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Tesla’s Supercharger network will be available to Fords next spring

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Announcements | Technology
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Ford electric vehicle (EV) owners will soon have access to a network of more than 12,000 Tesla superchargers throughout the U.S. and Canada under an agreement between the two automakers.

Next spring, Mustang Mach-E, F-150 Lightning and E-Transit models will be able to connect with the chargers through an adapter and software integration. Beginning in 2025, Ford said its next-generation EVs will eliminate the need for an adapter.

The Superchargers are in addition to more than 10,000 DC fast-chargers already part of Ford’s BlueOval network, the OEM said.

“This is great news for our customers who will have unprecedented access to the largest network of fast-chargers in the U.S. and Canada,” said Jim Farley, Ford president and CEO. 

“Widespread access to fast-charging is absolutely vital to our growth as an EV brand, and this breakthrough agreement comes as we are ramping up production of our popular Mustang Mach-E and F-150 Lightning, and preparing to launch a series of next-generation EVs starting in 2025.”

Ford is among the automakers, as well as various levels of government, working to expand EV infrastructure to meet growing demand.

President Joe Biden’s Bipartisan Infrastructure Law included $7.5 billion for charging infrastructure. However, supporters of vehicle electrification point to the more than 140,000 EV charging stations currently deployed across the United States – including Level 2 AC and Level 3 DC fast chargers and both public and restricted access units – as a sign that a budding system to support our transportation transformation is in place.

Meanwhile, S&P Global Mobility data shows that the charging infrastructure is not nearly robust enough to fully support a maturing electric vehicle market. Even when home charging is taken into account, to properly match forecasted sales demand, the U.S. will need to see the number of EV chargers quadruple between 2022 and 2025, and grow more than eight-fold by 2030, S&P says.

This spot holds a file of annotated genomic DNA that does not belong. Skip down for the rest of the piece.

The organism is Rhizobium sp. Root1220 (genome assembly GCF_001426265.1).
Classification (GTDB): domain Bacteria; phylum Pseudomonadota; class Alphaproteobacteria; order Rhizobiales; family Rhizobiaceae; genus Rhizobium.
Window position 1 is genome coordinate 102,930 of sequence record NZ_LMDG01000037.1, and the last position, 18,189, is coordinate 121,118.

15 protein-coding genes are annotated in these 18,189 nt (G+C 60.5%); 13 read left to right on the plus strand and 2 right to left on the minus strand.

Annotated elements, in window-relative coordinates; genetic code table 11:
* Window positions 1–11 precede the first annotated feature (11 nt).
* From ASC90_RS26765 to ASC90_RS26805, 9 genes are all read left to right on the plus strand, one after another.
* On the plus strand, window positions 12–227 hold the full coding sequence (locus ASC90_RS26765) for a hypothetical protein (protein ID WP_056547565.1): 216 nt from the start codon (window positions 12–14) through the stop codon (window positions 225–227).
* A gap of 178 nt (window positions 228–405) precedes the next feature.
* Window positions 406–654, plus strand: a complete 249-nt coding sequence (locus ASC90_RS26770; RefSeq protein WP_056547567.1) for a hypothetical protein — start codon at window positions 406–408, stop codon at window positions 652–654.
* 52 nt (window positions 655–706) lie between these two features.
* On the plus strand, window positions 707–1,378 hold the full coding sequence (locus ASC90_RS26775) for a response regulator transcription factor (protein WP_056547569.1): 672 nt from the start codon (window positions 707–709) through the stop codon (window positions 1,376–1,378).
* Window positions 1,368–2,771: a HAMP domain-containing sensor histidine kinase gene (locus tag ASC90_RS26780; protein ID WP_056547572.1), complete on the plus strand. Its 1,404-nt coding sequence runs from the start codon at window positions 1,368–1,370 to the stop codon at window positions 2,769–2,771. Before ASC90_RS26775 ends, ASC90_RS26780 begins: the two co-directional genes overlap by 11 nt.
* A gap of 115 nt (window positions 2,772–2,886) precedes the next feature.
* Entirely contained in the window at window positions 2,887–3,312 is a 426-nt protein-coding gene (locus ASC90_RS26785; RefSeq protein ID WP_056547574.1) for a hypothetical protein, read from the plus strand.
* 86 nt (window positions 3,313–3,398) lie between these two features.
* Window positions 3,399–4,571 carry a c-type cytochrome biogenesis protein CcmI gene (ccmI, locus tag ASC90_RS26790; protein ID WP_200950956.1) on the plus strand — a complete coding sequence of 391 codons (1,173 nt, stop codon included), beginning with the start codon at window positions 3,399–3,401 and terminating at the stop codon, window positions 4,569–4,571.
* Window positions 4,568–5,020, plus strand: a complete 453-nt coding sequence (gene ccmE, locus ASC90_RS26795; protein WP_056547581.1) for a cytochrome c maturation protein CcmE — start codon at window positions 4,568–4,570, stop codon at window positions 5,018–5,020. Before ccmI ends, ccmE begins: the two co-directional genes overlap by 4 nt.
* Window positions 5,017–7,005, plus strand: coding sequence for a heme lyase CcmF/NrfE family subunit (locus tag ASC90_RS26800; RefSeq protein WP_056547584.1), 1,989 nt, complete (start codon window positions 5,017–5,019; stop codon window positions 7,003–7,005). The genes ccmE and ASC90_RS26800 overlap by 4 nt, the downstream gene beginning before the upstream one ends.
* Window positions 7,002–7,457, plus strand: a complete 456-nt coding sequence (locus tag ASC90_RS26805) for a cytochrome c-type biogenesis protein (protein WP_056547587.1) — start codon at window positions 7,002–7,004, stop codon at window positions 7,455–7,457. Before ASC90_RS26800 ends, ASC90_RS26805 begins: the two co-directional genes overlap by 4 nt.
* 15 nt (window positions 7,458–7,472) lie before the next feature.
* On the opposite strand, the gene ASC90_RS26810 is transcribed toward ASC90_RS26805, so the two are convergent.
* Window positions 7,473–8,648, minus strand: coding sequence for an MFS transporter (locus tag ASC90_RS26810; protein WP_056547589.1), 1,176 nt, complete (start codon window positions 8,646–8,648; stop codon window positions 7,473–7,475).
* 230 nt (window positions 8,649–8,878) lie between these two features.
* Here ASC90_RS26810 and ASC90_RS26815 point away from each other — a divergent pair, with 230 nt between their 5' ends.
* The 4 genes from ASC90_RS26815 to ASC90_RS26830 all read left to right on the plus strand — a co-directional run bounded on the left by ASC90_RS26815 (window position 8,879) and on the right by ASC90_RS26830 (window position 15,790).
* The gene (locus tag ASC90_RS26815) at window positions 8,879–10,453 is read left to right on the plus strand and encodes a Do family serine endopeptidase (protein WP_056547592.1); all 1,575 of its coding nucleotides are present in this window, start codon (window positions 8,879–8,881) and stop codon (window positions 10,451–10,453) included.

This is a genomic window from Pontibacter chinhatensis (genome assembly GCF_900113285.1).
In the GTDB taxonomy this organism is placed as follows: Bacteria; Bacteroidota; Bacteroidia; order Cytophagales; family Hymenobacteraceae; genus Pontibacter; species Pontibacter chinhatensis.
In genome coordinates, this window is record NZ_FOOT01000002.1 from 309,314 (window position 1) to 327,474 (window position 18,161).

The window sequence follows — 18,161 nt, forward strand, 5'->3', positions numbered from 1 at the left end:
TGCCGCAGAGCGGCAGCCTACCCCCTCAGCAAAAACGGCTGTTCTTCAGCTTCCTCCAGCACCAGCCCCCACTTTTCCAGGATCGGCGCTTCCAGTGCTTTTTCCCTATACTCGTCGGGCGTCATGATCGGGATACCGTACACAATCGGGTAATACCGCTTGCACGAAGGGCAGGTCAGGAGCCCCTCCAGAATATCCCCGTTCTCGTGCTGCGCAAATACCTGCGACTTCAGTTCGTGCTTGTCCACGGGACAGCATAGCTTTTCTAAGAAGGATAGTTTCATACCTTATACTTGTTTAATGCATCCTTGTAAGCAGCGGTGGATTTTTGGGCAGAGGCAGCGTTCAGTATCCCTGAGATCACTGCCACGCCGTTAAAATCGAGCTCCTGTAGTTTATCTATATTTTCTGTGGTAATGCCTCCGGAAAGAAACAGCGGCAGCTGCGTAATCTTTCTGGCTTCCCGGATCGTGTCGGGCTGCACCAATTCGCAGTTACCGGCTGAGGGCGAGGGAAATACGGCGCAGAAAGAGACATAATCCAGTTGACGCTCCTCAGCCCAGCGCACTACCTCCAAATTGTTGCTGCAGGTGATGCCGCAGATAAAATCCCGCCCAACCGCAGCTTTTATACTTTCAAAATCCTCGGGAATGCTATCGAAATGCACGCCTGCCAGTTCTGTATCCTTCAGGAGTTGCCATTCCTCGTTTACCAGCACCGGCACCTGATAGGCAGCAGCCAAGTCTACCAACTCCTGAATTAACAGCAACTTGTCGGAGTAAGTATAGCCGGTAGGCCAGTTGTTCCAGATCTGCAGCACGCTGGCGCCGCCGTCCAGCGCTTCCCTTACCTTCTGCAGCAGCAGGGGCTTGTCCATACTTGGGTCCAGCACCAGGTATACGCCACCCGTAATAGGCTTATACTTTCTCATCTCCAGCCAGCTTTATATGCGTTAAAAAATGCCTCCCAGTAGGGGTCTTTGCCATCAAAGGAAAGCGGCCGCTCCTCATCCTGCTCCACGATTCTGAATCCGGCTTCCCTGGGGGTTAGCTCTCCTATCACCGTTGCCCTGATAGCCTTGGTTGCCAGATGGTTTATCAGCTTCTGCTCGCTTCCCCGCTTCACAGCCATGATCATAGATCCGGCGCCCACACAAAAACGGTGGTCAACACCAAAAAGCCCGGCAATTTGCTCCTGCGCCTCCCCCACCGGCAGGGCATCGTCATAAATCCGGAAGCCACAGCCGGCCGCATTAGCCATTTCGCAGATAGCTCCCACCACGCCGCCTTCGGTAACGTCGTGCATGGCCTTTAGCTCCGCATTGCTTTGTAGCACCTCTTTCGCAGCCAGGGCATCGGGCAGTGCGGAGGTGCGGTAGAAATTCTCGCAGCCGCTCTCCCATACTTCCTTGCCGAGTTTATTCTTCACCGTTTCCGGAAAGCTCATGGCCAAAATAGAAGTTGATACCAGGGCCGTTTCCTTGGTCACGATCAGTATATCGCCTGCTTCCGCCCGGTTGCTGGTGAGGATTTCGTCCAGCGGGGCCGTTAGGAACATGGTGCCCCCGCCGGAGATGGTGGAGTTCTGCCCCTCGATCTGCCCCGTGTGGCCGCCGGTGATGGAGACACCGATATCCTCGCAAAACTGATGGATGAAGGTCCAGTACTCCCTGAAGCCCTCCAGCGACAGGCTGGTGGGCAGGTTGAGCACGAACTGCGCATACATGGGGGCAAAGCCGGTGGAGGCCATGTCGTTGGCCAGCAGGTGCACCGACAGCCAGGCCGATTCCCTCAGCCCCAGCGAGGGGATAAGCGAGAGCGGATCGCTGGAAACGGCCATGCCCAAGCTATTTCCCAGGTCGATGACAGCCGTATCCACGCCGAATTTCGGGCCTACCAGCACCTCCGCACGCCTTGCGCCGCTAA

There are about 126,500 Level 2 and 20,431 Level 3 charging stations in the U.S. plus 16,822 Tesla Superchargers and Tesla destination chargers, according to S&P estimates. 

The number of chargers grew more in 2022 than in the preceding three years combined, with about 54,000 Level 2 and 10,000 Level 3 chargers added.

“The transition to a vehicle market dominated with electric vehicles will take years to fully develop, but it has begun,” S&P Global Mobility analyst Ian McIlravey said earlier this year. “With the transition comes a need to evolve the public vehicle charging network, and today’s charging infrastructure is insufficient to support a drastic increase in the number of EVs in operation.”

Rebecca Tinucci, Tesla’s senior director of charging infrastructure, said Tesla has been working for the past 10 years to build its “industry-leading” charging network.

“We’re excited to deliver on our mission to accelerate the world’s transition to sustainable energy by welcoming Ford owners, and other electric vehicles who adopt NACS, to our thousands of Superchargers across North America,” she said.

Ford’s BlueOval Charge Network is North America’s largest public charging network, encompassing about 84,000 chargers. Its dealers plan to add about 1,800 public fast chargers to the network by next year.


Main image: Simon Skafar/iStock

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